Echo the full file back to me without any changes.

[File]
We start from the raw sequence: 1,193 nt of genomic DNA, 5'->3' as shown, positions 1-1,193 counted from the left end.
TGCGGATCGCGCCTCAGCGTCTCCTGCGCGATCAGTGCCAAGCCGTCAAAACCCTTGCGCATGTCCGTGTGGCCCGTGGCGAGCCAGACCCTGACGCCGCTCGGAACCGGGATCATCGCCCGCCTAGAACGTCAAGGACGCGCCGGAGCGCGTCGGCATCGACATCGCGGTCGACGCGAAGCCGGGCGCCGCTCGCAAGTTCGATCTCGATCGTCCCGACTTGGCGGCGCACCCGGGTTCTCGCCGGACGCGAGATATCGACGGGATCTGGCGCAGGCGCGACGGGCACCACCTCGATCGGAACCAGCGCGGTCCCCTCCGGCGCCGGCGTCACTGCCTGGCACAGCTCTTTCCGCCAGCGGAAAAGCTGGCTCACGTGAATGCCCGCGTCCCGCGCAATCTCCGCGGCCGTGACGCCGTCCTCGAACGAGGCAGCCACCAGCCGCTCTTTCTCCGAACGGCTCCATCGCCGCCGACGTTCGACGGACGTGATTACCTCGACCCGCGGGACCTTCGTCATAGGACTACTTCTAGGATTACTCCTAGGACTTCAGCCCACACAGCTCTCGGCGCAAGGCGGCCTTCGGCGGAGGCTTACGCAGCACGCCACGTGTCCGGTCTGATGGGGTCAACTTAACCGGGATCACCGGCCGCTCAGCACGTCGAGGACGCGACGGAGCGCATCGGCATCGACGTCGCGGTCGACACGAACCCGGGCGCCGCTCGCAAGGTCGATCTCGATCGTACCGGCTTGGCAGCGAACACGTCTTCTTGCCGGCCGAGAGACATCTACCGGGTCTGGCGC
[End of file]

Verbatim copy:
We start from the raw sequence: 1,193 nt of genomic DNA, 5'->3' as shown, positions 1-1,193 counted from the left end.
TGCGGATCGCGCCTCAGCGTCTCCTGCGCGATCAGTGCCAAGCCGTCAAAACCCTTGCGCATGTCCGTGTGGCCCGTGGCGAGCCAGACCCTGACGCCGCTCGGAACCGGGATCATCGCCCGCCTAGAACGTCAAGGACGCGCCGGAGCGCGTCGGCATCGACATCGCGGTCGACGCGAAGCCGGGCGCCGCTCGCAAGTTCGATCTCGATCGTCCCGACTTGGCGGCGCACCCGGGTTCTCGCCGGACGCGAGATATCGACGGGATCTGGCGCAGGCGCGACGGGCACCACCTCGATCGGAACCAGCGCGGTCCCCTCCGGCGCCGGCGTCACTGCCTGGCACAGCTCTTTCCGCCAGCGGAAAAGCTGGCTCACGTGAATGCCCGCGTCCCGCGCAATCTCCGCGGCCGTGACGCCGTCCTCGAACGAGGCAGCCACCAGCCGCTCTTTCTCCGAACGGCTCCATCGCCGCCGACGTTCGACGGACGTGATTACCTCGACCCGCGGGACCTTCGTCATAGGACTACTTCTAGGATTACTCCTAGGACTTCAGCCCACACAGCTCTCGGCGCAAGGCGGCCTTCGGCGGAGGCTTACGCAGCACGCCACGTGTCCGGTCTGATGGGGTCAACTTAACCGGGATCACCGGCCGCTCAGCACGTCGAGGACGCGACGGAGCGCATCGGCATCGACGTCGCGGTCGACACGAACCCGGGCGCCGCTCGCAAGGTCGATCTCGATCGTACCGGCTTGGCAGCGAACACGTCTTCTTGCCGGCCGAGAGACATCTACCGGGTCTGGCGC